Shopping and eating

For everyday essentials, head to Telgruc, Camaret, Morgat or Crozon, which have various different-sized markets and well-stocked grocery stores. Crozon has a good variety of shops where you may well find something with that certain je ne sais quoi. Fans of handmade chocolates should be sure to visit Vintage Crozon, while Hervé Yhuel sells mouth-watering cakes and tartlets, and Cave de la Presqu'île offers a wide range of wines and champagnes along with friendly expert advice.


Eating out in Brittany is about much more than just galettes, crêpes, cidre and kouign-amann. If you like hearty dishes, try the local speciality kig ha farz – a kind of meat and vegetable stew cooked in broth with a pudding made from buckwheat flour, eggs, salted butter, milk and raisins.


For particularly fine dining, try Le Mutin Gourmand in Crozon, whose chef is also happy to deviate from the menu and rustle up beautifully prepared dishes for vegetarians and vegans. For regional cuisine and a sea view, visit Hostellerie de la mer, or relish the charm of the old seaside resort in Saveurs et Murée in Morgat. If you enjoy wandering around the attractive harbour of Camaret, Les Frères de la Côte is a must. All of the restaurants offer a wide range of fish dishes and seafood.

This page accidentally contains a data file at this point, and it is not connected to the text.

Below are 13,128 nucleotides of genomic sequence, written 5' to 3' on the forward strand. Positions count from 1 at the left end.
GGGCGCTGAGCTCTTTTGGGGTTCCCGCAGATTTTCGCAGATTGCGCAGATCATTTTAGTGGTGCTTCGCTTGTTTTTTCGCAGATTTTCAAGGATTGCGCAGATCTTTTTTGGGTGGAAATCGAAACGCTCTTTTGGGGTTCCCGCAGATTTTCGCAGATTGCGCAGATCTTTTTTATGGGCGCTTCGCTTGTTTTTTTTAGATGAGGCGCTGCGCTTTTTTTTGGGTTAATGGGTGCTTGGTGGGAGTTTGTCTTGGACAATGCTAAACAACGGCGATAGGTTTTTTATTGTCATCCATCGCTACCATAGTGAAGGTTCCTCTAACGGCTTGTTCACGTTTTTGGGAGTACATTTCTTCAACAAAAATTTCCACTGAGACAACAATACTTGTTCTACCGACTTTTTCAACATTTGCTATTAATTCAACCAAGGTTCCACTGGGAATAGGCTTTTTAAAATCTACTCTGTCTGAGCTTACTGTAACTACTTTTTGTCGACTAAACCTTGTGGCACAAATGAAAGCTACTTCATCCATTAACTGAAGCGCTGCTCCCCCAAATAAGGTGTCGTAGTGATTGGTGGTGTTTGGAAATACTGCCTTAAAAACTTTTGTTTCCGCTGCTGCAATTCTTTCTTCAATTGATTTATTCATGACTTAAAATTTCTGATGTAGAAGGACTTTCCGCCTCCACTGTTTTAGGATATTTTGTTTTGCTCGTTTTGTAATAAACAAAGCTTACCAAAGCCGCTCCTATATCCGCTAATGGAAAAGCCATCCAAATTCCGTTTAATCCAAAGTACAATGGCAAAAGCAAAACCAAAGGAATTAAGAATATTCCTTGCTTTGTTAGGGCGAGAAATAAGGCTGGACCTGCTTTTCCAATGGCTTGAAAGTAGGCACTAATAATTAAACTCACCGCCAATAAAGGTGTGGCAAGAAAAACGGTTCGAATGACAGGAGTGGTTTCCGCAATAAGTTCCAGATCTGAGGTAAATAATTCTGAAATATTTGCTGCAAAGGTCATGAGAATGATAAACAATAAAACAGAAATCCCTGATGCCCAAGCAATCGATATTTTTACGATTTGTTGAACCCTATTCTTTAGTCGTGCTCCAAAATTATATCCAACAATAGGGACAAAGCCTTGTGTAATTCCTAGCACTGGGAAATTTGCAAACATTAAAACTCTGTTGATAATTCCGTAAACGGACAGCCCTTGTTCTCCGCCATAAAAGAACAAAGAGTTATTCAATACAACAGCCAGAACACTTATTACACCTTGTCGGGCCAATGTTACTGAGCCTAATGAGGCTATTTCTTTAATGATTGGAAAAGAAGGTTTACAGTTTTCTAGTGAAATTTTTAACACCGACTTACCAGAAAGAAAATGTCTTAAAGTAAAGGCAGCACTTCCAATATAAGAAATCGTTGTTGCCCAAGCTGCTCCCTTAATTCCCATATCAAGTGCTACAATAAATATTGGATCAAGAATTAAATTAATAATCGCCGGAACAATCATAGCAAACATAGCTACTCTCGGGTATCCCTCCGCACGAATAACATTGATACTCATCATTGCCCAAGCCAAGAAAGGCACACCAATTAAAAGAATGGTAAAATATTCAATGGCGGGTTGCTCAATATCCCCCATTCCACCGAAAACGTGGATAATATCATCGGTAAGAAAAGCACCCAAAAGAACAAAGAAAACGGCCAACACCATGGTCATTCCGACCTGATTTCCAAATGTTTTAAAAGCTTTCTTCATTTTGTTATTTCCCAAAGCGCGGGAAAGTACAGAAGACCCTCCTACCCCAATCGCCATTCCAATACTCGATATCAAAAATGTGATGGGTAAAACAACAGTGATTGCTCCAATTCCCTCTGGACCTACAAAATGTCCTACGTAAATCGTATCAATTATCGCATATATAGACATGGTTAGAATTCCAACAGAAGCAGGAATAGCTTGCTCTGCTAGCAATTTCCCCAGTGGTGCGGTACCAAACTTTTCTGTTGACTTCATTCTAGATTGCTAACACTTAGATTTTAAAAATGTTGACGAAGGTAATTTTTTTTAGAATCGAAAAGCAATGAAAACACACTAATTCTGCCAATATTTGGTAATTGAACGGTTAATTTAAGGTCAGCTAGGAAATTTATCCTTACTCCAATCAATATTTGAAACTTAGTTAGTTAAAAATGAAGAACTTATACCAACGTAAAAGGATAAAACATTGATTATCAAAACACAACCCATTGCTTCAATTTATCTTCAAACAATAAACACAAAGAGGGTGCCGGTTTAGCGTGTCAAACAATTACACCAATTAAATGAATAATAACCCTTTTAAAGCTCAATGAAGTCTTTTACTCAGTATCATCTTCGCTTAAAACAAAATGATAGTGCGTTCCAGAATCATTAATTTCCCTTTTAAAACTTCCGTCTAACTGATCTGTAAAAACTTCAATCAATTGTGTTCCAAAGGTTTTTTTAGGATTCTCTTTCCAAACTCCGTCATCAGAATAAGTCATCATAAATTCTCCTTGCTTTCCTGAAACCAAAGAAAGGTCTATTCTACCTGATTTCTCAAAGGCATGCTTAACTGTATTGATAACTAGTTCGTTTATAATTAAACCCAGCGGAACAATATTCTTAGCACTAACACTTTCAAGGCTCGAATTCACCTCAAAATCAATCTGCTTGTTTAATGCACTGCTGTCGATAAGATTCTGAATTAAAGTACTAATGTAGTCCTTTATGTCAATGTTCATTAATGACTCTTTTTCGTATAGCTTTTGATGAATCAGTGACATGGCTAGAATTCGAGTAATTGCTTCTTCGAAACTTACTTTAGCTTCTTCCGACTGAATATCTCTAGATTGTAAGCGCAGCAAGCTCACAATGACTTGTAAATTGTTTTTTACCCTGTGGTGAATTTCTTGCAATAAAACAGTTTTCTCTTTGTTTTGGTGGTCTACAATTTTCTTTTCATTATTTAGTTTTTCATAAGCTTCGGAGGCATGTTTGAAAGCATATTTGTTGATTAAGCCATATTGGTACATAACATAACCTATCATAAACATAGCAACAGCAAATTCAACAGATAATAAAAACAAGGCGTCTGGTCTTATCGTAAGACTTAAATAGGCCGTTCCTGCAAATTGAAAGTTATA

Outside of the peninsula, it is worth visiting L'Auberge des Glazicks in Plomodiern, which is run by a chef with two Michelin stars. The Hôtel de la Plage, right by the beach of Sainte-Anne-la-Palud, is also a wonderful place to indulge your taste buds.

It should come as no surprise that omnivores and fish lovers in particular will be in their element here. At this point, it is worth mentioning that eating out here is very difficult for vegetarians, let alone vegans. Although vegetarian dishes can occasionally be found on menus, most people are unfamiliar with veganism and the Bretons' great love of fish and salted butter makes for a certain lack of understanding. Doing without animal protein of any kind seems to be an alien concept and you should expect to be asked about every single kind of food, from eggs to yogurt. I have experienced some hilarious situations, which have massively expanded my vocabulary for expressing amazement and regret in French. Nevertheless, it is possible to find delicious food here, as mentioned above – although I wouldn't want to guarantee that no salted butter had ever touched the vegetables! However, Crozon has an extremely well-stocked organic co-op where both vegetarians and vegans will find everything they need.